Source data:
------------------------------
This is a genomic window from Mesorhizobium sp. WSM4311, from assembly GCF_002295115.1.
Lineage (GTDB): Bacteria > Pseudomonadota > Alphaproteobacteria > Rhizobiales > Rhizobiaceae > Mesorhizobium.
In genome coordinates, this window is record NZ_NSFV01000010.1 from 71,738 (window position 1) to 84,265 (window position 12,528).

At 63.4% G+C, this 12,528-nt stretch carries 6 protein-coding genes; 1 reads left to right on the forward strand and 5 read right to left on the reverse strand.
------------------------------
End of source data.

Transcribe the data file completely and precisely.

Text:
This is a genomic window from Mesorhizobium sp. WSM4311, from assembly GCF_002295115.1.
Lineage (GTDB): Bacteria > Pseudomonadota > Alphaproteobacteria > Rhizobiales > Rhizobiaceae > Mesorhizobium.
In genome coordinates, this window is record NZ_NSFV01000010.1 from 71,738 (window position 1) to 84,265 (window position 12,528).

At 63.4% G+C, this 12,528-nt stretch carries 6 protein-coding genes; 1 reads left to right on the forward strand and 5 read right to left on the reverse strand.